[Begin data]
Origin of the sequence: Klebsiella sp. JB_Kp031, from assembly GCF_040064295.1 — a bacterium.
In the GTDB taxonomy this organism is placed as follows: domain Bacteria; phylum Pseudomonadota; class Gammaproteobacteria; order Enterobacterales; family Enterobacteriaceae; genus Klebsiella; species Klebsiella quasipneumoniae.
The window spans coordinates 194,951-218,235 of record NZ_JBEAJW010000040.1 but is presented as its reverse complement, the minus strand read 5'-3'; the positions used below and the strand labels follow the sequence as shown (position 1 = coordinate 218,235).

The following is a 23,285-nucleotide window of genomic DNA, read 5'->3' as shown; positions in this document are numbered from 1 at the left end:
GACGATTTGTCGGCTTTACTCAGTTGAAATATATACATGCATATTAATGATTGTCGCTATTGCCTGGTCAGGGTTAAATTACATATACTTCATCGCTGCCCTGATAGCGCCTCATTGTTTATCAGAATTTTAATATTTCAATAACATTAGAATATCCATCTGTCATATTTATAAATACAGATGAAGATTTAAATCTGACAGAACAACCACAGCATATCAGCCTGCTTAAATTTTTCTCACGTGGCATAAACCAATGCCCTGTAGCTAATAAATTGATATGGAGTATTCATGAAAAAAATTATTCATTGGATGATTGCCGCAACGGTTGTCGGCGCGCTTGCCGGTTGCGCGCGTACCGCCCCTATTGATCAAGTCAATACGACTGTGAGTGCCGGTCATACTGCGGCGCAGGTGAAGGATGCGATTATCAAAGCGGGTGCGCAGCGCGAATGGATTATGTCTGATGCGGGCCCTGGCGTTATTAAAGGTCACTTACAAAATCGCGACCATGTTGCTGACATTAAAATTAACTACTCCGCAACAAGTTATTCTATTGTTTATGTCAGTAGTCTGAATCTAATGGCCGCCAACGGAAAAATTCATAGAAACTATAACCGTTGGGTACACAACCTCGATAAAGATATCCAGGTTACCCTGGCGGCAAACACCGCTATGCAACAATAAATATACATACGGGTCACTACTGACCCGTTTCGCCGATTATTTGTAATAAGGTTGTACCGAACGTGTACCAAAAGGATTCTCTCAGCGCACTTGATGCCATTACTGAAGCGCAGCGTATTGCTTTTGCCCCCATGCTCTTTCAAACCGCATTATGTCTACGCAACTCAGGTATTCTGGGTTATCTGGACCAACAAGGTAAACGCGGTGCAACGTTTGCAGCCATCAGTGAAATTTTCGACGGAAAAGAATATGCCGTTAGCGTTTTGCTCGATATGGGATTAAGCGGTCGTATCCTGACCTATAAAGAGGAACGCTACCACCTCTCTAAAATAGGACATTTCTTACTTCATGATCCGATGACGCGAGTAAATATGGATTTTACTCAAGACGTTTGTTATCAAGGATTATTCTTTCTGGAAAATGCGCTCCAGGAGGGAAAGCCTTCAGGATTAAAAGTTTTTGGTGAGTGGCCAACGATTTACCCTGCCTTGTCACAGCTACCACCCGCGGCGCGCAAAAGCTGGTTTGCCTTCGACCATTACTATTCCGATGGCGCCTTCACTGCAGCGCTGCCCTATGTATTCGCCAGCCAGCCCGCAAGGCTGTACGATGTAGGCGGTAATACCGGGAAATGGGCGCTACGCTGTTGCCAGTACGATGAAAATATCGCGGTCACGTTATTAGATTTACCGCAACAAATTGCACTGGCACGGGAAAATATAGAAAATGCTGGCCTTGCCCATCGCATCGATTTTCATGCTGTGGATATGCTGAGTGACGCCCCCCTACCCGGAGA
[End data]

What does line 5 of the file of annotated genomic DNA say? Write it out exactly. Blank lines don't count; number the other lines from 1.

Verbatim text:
GACGATTTGTCGGCTTTACTCAGTTGAAATATATACATGCATATTAATGATTGTCGCTATTGCCTGGTCAGGGTTAAATTACATATACTTCATCGCTGCCCTGATAGCGCCTCATTGTTTATCAGAATTTTAATATTTCAATAACATTAGAATATCCATCTGTCATATTTATAAATACAGATGAAGATTTAAATCTGACAGAACAACCACAGCATATCAGCCTGCTTAAATTTTTCTCACGTGGCATAAACCAATGCCCTGTAGCTAATAAATTGATATGGAGTATTCATGAAAAAAATTATTCATTGGATGATTGCCGCAACGGTTGTCGGCGCGCTTGCCGGTTGCGCGCGTACCGCCCCTATTGATCAAGTCAATACGACTGTGAGTGCCGGTCATACTGCGGCGCAGGTGAAGGATGCGATTATCAAAGCGGGTGCGCAGCGCGAATGGATTATGTCTGATGCGGGCCCTGGCGTTATTAAAGGTCACTTACAAAATCGCGACCATGTTGCTGACATTAAAATTAACTACTCCGCAACAAGTTATTCTATTGTTTATGTCAGTAGTCTGAATCTAATGGCCGCCAACGGAAAAATTCATAGAAACTATAACCGTTGGGTACACAACCTCGATAAAGATATCCAGGTTACCCTGGCGGCAAACACCGCTATGCAACAATAAATATACATACGGGTCACTACTGACCCGTTTCGCCGATTATTTGTAATAAGGTTGTACCGAACGTGTACCAAAAGGATTCTCTCAGCGCACTTGATGCCATTACTGAAGCGCAGCGTATTGCTTTTGCCCCCATGCTCTTTCAAACCGCATTATGTCTACGCAACTCAGGTATTCTGGGTTATCTGGACCAACAAGGTAAACGCGGTGCAACGTTTGCAGCCATCAGTGAAATTTTCGACGGAAAAGAATATGCCGTTAGCGTTTTGCTCGATATGGGATTAAGCGGTCGTATCCTGACCTATAAAGAGGAACGCTACCACCTCTCTAAAATAGGACATTTCTTACTTCATGATCCGATGACGCGAGTAAATATGGATTTTACTCAAGACGTTTGTTATCAAGGATTATTCTTTCTGGAAAATGCGCTCCAGGAGGGAAAGCCTTCAGGATTAAAAGTTTTTGGTGAGTGGCCAACGATTTACCCTGCCTTGTCACAGCTACCACCCGCGGCGCGCAAAAGCTGGTTTGCCTTCGACCATTACTATTCCGATGGCGCCTTCACTGCAGCGCTGCCCTATGTATTCGCCAGCCAGCCCGCAAGGCTGTACGATGTAGGCGGTAATACCGGGAAATGGGCGCTACGCTGTTGCCAGTACGATGAAAATATCGCGGTCACGTTATTAGATTTACCGCAACAAATTGCACTGGCACGGGAAAATATAGAAAATGCTGGCCTTGCCCATCGCATCGATTTTCATGCTGTGGATATGCTGAGTGACGCCCCCCTACCCGGAGA